I have a question that has long bothered me about mosquitoes and aquaculture.
Mossies carry disease, right? So shouldn't care be taken, such as installing proper netting, in order to keep them from becoming fish food and ultimately transmitting any diseases or parasites to humans?
Here in the sub-tropics we get a lot of mosquitoes, and someone once told me that, with regards to raising fish as food stock, the fish were susceptible to catching disease by eating mosquito larvae. Obviously I'd like to say that that was a bunch of hooey, but I'd like definitive answers from an expert so I'll know how to plan.
Watching the news on 41 deaths related to West Nile Virus, Aquapons need to be pretty vigilant on carrying for their water. A lot of people are still traveling that can be exposed and carry it back or to other locations.
I'm using Gambusia affinis in my troughs and any tanks that don't have bigger fish. Often called mosquito fish. I recommend you use whatever is most local/native mosquito fish to your region to eat mosquito larva that might hatch in any of your still waters.
If you have stagnant waters around that you can't put fish in, then get mosquito dunks to give the larva a belly ach and keep them from hatching out to reproduce.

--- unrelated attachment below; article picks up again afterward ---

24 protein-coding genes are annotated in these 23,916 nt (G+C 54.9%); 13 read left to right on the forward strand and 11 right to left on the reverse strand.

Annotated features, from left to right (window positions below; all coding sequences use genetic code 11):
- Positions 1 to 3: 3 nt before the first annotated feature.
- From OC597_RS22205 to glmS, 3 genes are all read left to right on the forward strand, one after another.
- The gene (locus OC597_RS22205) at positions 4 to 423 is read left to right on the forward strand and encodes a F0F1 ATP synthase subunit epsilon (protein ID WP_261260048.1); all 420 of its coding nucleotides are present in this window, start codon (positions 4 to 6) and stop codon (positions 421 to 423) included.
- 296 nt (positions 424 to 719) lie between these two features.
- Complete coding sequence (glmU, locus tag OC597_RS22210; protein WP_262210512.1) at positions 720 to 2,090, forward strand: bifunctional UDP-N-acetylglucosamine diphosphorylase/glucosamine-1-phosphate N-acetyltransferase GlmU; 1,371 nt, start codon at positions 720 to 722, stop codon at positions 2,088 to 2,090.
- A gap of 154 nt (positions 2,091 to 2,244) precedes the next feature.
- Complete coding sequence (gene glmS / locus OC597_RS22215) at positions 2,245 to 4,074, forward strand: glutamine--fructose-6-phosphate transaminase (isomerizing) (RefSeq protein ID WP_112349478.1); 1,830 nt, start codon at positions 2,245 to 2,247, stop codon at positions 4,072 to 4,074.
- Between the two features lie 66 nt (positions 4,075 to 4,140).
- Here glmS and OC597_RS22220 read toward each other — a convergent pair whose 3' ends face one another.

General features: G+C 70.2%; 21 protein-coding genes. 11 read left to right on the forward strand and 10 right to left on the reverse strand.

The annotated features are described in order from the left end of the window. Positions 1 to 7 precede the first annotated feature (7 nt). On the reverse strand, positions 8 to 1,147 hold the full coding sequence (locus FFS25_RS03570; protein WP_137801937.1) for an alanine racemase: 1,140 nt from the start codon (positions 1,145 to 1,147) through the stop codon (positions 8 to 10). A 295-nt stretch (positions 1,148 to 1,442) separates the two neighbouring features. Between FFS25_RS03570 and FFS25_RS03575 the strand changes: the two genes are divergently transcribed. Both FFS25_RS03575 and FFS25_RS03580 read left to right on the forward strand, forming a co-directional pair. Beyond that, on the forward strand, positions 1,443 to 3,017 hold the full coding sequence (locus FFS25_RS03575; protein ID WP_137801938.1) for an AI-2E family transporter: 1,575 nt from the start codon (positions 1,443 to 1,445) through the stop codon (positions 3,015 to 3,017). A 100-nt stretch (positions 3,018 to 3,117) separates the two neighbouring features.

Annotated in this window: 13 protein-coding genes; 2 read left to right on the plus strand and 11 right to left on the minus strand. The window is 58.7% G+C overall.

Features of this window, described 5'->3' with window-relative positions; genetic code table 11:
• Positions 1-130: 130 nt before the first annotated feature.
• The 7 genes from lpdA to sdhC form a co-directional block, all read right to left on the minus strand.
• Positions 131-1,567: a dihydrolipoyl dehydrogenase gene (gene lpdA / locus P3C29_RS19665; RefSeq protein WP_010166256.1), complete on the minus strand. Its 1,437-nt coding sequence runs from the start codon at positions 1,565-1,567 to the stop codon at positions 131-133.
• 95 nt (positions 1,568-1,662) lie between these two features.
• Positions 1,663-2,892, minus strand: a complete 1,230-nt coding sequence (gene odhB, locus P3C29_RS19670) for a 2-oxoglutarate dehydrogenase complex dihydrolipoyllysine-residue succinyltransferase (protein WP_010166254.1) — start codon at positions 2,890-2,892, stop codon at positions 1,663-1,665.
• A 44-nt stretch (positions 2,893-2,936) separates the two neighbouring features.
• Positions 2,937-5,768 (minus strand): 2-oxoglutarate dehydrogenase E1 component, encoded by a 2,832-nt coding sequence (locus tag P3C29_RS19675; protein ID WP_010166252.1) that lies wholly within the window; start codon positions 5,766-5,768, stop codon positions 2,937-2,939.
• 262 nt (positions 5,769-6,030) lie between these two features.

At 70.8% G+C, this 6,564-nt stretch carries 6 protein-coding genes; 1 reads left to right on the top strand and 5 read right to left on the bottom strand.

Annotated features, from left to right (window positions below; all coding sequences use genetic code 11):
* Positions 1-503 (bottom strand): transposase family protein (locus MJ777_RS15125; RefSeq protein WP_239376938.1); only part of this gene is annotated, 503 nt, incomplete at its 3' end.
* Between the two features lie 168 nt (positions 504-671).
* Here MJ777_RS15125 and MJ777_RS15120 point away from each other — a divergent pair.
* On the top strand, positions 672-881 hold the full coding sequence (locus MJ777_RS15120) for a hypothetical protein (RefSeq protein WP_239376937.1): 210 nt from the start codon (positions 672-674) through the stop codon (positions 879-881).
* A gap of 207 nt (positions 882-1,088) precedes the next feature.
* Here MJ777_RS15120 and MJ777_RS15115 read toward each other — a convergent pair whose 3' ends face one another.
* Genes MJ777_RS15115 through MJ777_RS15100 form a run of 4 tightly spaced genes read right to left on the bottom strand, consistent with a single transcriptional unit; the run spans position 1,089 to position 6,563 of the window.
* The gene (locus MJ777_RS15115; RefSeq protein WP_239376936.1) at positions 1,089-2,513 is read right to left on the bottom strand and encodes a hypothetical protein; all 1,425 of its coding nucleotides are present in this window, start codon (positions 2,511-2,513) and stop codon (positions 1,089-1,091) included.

I have four 8'x4' troughs connected to a 300 gallon tank. I'd like to get some mosquito fish to control the mosquito population. About how many fish should I put in each trough?
The Gambusia affins breed quickly in warm water. I've only put about ten fish in each of my troughs and the females almost immediately seem to be dropping babies as soon as they get more space in my currently very warm water.
Of course if you have ample aeration in your troughs, mosquitoes should have difficulty laying their eggs so the mosquito larva population in the troughs shouldn't be big. Now if you are running some troughs as pond plant beds with minimal aeration, then mosquito fish or some sort of fish should definitely be added to the troughs. At the old place I had some minnows and a random bluegill in my pond plant trough.